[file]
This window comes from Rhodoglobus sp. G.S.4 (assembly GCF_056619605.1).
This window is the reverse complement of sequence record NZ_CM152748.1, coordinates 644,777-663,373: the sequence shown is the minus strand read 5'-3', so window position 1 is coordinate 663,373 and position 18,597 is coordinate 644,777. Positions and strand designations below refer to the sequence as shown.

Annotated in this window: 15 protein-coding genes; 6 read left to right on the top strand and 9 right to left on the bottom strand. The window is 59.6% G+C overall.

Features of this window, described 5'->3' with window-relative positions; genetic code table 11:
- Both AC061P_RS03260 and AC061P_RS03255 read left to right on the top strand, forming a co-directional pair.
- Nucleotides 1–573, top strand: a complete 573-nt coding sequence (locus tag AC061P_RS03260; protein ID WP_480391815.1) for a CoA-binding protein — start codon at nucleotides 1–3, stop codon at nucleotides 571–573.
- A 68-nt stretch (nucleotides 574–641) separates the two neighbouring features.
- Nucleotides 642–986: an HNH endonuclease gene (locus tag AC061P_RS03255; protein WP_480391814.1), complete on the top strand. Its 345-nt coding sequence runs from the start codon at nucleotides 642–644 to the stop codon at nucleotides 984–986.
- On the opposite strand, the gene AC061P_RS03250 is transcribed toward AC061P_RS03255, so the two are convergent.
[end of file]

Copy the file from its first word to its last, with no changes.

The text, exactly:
This window comes from Rhodoglobus sp. G.S.4 (assembly GCF_056619605.1).
This window is the reverse complement of sequence record NZ_CM152748.1, coordinates 644,777-663,373: the sequence shown is the minus strand read 5'-3', so window position 1 is coordinate 663,373 and position 18,597 is coordinate 644,777. Positions and strand designations below refer to the sequence as shown.

Annotated in this window: 15 protein-coding genes; 6 read left to right on the top strand and 9 right to left on the bottom strand. The window is 59.6% G+C overall.

Features of this window, described 5'->3' with window-relative positions; genetic code table 11:
- Both AC061P_RS03260 and AC061P_RS03255 read left to right on the top strand, forming a co-directional pair.
- Nucleotides 1–573, top strand: a complete 573-nt coding sequence (locus tag AC061P_RS03260; protein ID WP_480391815.1) for a CoA-binding protein — start codon at nucleotides 1–3, stop codon at nucleotides 571–573.
- A 68-nt stretch (nucleotides 574–641) separates the two neighbouring features.
- Nucleotides 642–986: an HNH endonuclease gene (locus tag AC061P_RS03255; protein WP_480391814.1), complete on the top strand. Its 345-nt coding sequence runs from the start codon at nucleotides 642–644 to the stop codon at nucleotides 984–986.
- On the opposite strand, the gene AC061P_RS03250 is transcribed toward AC061P_RS03255, so the two are convergent.